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Garden leave

30 Jul 14 In the future, we'll all live in leafy, sustainable garden cities... or so some Edwardians believed. Today, that idea is being dusted off and taken out for another airing, to the delight of those in the construction industry. Will it take off this time? Mark Smulian reports

When George Osborne announces that 15,000 homes will be built, complete with supporting infrastructure, at Ebbsfleet in Kent – the nation’s first new ‘garden city’ for a century – it must have gladdened the hearts of everyone in the construction industry.

And when deputy prime minister Nick Clegg followed the chancellor’s comments with his own announcement that there would be three new garden cities in all, it must have been welcome news indeed.

Except of course that the Ebbsfleet site to which Osborne referred, sounded just as appealing in 2002 when it got outline planning consent. And it doubtless sounded just as good as recently as 2012, when the Department for Communities & Local Government said 22,600 homes would be built there, alongside the High Speed 1 railway station.

Cynics would therefore say it’s all talk. With work started on barely a few hundred homes, why should anyone in the industry take Osborne’s statement seriously? Talk about Ebbsfleet’s development is as speculative as talk about Prince Harry’s marriage plans, and about as reliable.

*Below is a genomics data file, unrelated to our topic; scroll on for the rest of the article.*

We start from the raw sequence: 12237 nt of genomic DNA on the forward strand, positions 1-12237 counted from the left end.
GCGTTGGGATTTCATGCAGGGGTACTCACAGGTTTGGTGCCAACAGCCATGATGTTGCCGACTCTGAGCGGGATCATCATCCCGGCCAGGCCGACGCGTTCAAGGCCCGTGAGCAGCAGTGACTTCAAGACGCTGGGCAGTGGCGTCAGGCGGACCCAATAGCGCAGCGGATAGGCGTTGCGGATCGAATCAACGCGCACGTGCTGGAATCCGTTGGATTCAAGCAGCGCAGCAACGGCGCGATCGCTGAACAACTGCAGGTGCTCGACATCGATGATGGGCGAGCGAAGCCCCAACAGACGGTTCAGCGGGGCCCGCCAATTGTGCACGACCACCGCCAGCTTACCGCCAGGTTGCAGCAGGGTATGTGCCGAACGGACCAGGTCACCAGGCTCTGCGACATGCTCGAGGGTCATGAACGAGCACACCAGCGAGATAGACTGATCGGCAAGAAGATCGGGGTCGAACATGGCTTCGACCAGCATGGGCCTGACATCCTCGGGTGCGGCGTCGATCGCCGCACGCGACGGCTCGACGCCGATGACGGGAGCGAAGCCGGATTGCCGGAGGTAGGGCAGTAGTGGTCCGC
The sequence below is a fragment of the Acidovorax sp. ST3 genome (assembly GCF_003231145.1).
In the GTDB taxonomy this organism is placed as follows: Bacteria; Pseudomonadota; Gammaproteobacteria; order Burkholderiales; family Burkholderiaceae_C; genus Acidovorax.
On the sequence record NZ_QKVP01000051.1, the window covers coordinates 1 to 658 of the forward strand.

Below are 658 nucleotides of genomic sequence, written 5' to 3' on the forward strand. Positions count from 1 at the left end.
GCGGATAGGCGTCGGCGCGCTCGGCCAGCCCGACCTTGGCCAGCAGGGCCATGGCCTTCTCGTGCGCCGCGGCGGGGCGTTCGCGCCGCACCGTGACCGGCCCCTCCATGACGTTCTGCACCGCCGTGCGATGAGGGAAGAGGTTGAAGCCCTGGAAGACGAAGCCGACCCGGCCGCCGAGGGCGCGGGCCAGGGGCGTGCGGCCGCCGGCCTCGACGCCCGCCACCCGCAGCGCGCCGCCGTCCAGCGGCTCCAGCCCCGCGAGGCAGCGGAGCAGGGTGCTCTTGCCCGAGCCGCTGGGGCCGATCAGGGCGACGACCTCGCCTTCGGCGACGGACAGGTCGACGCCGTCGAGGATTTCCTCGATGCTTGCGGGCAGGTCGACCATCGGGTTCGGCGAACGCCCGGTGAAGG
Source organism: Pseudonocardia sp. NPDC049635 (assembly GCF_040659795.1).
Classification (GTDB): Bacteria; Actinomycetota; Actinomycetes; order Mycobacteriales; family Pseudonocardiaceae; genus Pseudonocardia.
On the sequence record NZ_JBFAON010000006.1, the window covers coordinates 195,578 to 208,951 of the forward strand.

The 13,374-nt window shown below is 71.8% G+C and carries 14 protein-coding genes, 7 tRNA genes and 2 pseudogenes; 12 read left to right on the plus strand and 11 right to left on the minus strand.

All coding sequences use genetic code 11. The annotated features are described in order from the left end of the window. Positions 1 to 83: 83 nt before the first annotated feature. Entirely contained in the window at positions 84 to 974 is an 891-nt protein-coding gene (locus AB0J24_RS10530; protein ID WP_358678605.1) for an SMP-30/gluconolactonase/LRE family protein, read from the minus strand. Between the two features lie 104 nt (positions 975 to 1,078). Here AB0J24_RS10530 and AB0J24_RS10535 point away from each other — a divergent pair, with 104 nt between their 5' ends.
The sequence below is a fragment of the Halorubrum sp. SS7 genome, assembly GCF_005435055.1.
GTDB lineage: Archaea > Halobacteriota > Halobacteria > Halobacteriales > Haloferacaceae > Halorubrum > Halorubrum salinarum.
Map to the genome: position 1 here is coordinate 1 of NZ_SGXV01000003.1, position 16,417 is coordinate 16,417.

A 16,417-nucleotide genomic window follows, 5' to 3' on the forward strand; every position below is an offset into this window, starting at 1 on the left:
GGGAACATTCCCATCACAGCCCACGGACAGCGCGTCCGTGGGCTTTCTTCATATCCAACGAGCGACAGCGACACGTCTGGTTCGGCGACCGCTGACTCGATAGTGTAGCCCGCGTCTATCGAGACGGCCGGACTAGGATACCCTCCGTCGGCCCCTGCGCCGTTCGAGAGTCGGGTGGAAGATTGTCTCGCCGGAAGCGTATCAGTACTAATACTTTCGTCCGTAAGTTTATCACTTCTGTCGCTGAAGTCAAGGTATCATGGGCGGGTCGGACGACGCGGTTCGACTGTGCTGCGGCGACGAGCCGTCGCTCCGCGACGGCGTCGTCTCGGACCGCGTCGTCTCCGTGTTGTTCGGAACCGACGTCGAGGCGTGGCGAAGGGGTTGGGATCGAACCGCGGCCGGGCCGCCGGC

And since no garden city has been built since the 1920s, some may conclude that there are good reasons why the concept has fallen into disuse.

The phrase ‘garden city’ might, to builders with moderately long memories, reawaken memories of former prime minister Gordon Brown’s attempt to get a series of ‘eco towns’ started six years ago. Most of these were rapidly abandoned in the face of public hostility and municipal indifference.

The new garden cities, we are told, would be stand-alone settlements with their own infrastructure, schools, hospitals and, as far as possible, local sources of employment, all of which would make them quite different from conventional urban extensions.

But where, other than Ebbsfleet, can anyone find sites of sufficient size: empty yet well-connected by road and rail; where existing residents will not object loudly?

Letchworth and Welwyn – the only two garden cities ever built – are low-density places of attractive homes set amid extensive greenery and generally considered rather pleasant places to live.

New garden cities would thus face the immediate problem of needing enormous amounts of empty land to achieve anything like these low densities.

The government’s sudden enthusiasm for garden cities can be seen as a way to win public support for house building in areas of housing pressure.

Could modern versions win public acceptance (and so avoid the aggravation of contested planning applications) where developers’ attempts to extend existing towns fall foul of local opposition?

The government’s prospectus nails its colours to the mast by calling for ‘locally-led garden cities’. In other words, it’s up to each locality to suggest garden city sites rather than have the government impose them.

The prospectus states: “Unlocking large scale housing developments is critical to driving the supply of new homes in the medium to long term. They can offer a more strategic and thoughtful alternative to sequential development (or ‘sprawl’) around existing communities.”